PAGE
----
This is a 1 1/2-story Dutch-gambrel-roofed structure with its ridge-line oriented north-south. The south gable-end faces the road and has been adapted for use as a chicken coop by the addition of three rows of square windows. The ground level appears to have 10 six-pane windows in a continuous row. Above, the loft level has eight similar windows. In the attic level there are four slightly taller windows, also six-pane, flanked by two shorter window under the slope of the roof. Two small windows flank these at a lower elevation, near the attic floor level. There is a louvered vent at the peak below a projecting hay hood.
The west and east eave-sides have no visible openings, where typically a gambrel barn would have stable windows. Asphalt siding covers these walls, concealing any alterations.
At the north gable-end there is a two-story tower addition with a low-pitched shed roof, similar to the towers often found between the modules in purpose-built chicken coops. It has a pass-through type door in the west side at grade and at the second level.
The roof is asphalt shingles, and there is a metal ventilator at the center of the roof. A narrow brick chimney is located north of the north gable-end, possibly out of the tower addition.
A one-story gable-roofed shed is located to the south of the barn in a location where it would block sun from reaching the windows of the barn’s lowest floor.
The New England barn or gable front barn is the successor to the English barn and relies on a gable entry rather than an entry under the eaves. The gable front offers many practical advantages. Roofs drain off the side, rather than flooding the dooryard. With the main drive floor running parallel to the ridge, the size of the barn could be increased to accommodate larger herds by adding additional bays to the rear gable end. Although it was seen by many as an improvement over the earlier side entry English Barn, the New England barn did not replace its predecessor but rather coexisted with it as both types continued to be constructed.
The gambrel roof enclosed a much greater volume than a gable roof did, and its shape could be formed with trusses that did not require cross beams, which would interfere with the movement and storage of hay. Also known as the curb roof, the double slopes of the gambrel offer more volume in the hayloft without increasing the height of the side walls.
During the 1930s and 1940s, poultry farming was adopted by many farmers in New England as a replacement for dairy farming. Many large cow barns were converted into chicken barns with the addition of more floors and numerous windows and dormers.
Poultry farming grew in popularity during the second half of the 19th century, and by the early 20th century most farms had small chicken coops. These lightly-built structures often feature a gabled or shed roof and large windows on the south side. Often chicken coops have a small stove and chimney for heat to protect young chicks during cold weather. Small openings near the ground provide the fowl with access to the yard. Inside are nesting boxes for the laying hens. During the 1930s and 1940s, poultry farming was adopted by many farmers in New England as a replacement for dairy farming.
Liebman Farms [at 1629 Exeter Rd.] is significant historically because it is a large commercial poultry operation run by a Jewish family for several decades. The first Liebman acquired the farm in the 1920s. The next generation, Harold Liebman, who grew up in the house, increased the farming activity, turning to poultry, as evidenced by the large coop. He also owns coops across the street at 1624 Exeter Road and 1640 Exeter Road. His daughter’s family now occupies the house.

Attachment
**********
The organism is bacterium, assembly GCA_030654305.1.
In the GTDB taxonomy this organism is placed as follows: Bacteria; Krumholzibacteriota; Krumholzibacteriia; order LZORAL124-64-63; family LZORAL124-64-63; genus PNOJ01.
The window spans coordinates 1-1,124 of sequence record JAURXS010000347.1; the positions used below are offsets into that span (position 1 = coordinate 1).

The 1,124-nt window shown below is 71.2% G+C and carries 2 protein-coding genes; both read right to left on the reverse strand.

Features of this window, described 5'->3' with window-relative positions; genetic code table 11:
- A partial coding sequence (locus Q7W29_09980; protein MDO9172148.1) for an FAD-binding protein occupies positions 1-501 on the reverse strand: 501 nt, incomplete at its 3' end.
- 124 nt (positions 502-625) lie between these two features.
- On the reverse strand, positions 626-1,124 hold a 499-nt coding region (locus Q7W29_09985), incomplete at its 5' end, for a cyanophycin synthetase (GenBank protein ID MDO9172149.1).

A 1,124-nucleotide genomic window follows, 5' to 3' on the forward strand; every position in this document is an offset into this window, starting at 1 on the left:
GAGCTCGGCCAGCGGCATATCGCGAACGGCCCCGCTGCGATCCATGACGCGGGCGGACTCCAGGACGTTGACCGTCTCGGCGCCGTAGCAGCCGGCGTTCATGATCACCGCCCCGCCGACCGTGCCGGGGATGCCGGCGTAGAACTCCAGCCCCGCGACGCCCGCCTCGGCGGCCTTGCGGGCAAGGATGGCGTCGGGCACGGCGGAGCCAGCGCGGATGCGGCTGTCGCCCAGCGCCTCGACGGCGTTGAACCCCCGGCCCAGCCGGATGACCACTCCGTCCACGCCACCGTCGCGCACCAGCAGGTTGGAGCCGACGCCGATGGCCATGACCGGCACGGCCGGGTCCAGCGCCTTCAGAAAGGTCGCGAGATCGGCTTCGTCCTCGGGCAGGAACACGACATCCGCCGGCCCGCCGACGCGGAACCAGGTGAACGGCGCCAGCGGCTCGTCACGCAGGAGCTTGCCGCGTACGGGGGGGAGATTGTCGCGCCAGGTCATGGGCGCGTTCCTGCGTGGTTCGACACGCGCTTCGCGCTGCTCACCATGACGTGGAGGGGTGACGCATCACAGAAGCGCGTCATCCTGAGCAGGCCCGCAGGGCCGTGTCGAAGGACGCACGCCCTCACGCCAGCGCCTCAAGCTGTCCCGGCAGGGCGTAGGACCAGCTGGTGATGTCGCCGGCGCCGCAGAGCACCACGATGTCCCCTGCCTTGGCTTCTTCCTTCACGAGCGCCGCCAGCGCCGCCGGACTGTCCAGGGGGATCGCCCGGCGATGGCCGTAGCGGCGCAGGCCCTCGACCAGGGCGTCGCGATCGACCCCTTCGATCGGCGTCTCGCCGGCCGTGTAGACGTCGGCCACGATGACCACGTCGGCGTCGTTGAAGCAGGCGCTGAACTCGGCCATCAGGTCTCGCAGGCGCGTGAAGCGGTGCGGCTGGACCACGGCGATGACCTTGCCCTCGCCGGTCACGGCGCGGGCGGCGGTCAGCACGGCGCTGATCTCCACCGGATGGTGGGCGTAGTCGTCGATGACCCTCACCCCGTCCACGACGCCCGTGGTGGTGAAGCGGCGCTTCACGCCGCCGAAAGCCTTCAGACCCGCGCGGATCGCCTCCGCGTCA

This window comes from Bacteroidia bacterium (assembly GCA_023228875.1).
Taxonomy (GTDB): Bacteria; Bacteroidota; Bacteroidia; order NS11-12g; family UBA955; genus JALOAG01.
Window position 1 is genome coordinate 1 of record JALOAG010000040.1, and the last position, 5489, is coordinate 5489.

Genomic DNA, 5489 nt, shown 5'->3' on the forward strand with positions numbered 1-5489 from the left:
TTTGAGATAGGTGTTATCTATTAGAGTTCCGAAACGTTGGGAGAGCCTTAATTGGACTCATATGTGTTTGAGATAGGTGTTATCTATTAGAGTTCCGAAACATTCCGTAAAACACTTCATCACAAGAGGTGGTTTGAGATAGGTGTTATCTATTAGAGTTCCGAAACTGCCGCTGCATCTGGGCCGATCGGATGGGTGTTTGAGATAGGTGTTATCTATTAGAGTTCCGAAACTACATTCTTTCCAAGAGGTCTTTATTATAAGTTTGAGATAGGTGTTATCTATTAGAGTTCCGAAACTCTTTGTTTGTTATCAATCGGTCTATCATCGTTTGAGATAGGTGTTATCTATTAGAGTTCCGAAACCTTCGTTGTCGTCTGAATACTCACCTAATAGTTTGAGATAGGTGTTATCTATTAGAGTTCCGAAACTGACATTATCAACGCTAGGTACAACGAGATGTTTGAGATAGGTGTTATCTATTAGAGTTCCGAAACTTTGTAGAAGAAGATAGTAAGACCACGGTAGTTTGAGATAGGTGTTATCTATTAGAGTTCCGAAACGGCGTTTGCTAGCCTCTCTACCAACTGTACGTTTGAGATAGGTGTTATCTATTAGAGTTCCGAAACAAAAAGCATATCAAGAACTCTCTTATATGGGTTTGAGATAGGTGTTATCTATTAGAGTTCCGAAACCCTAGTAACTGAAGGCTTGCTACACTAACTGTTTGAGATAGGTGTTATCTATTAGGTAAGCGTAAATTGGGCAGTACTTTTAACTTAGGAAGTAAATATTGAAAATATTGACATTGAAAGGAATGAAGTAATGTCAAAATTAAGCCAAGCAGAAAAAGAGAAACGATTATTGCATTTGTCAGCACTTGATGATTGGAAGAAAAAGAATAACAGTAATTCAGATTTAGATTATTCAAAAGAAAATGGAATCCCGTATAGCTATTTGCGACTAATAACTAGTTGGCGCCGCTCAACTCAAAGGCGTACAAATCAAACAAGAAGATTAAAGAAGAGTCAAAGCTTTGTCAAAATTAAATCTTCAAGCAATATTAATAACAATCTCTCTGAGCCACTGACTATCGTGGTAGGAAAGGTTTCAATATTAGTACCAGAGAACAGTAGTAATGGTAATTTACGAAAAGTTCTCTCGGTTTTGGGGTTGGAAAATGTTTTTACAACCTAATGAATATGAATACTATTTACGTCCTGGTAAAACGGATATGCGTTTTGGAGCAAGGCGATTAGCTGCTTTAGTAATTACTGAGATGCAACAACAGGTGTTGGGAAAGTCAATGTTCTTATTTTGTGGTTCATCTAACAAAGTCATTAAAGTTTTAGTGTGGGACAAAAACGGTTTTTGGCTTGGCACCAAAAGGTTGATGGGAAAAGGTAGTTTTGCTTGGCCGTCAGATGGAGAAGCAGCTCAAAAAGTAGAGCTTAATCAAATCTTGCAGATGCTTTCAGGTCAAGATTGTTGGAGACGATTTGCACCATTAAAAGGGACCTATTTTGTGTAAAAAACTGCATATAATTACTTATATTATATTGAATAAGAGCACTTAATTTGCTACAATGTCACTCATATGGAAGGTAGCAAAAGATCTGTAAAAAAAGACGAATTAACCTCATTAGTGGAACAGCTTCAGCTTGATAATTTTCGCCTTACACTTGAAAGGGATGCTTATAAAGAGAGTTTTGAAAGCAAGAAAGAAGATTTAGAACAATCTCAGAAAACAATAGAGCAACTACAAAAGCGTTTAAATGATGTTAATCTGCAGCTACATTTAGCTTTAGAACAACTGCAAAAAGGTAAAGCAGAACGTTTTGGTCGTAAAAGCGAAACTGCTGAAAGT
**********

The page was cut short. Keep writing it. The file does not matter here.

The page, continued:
The premises are a well-preserved example of a substantial farm operated with emphasis on poultry by a rural Jewish family, with the family continuing to own and reside on the site. The several buildings, their relationship with one another, and the continuing family ownership, combine to make Liebman Farms an unusually significant resource in Connecticut Jewish rural history.
Jewish Farms and Resorts - documentation by Cunningham and Ransom. See also 1624 Exeter Rd. and 1629 Exeter Rd.
The Liebman property at 1644 Exeter Road is located on the north side of the road, just east of the outlet of Williams Pond, and consists of 159 acres with a 3.6-acre parcel with a house at 1624 Exeter Rd. subdivided and under different ownership (by a family member). The Liebmans own a 74-acre parcel south of the road including the house at 1624 Exeter. The Assessor’s map shows three long structures which are no longer extant (as seen from aerial mapping). One was north of the gambrel barn at 1644, one was east of the house at 1624, and the third was east of the house at 1629. Two of these were photographed by Ransom (1995).
The site is near the western edge of Lebanon in an area of mixed woodlands and open farmland, along with several lakes. Bartlett Brook is the outlet of Williams Pond and runs southeast.
Charlotte Hitchcock, reviewed by CT Trust
Town of Lebanon Assessors Record and GIS viewer: http://www.mainstreetmaps.com/CT/Lebanon/
Parcel ID: 242-33 1644 Exeter Road 159 acres. 30 x 43 ft barn, 12 x 25 ft shed.
Aerial views from:
http://www.bing.com/maps/ accessed 12/03/2010.
Cunningham, Janice, and Ransom, David; Back to the Land: Jewish Farms and Resorts in Connecticut 1890-1945, State of Connecticut Historical Commission and Jewish Historical Society of Greater Hartford, 1998, 186 pages, pp. 152-156.
Sexton, James, PhD; Survey Narrative of the Connecticut Barn, Connecticut Trust for Historic Preservation, Hamden, CT, 2005, http://www.connecticutbarns.org/history.
Visser, Thomas D.,Field Guide to New England Barns and Farm Buildings, University Press of New England, 1997, 213 pages.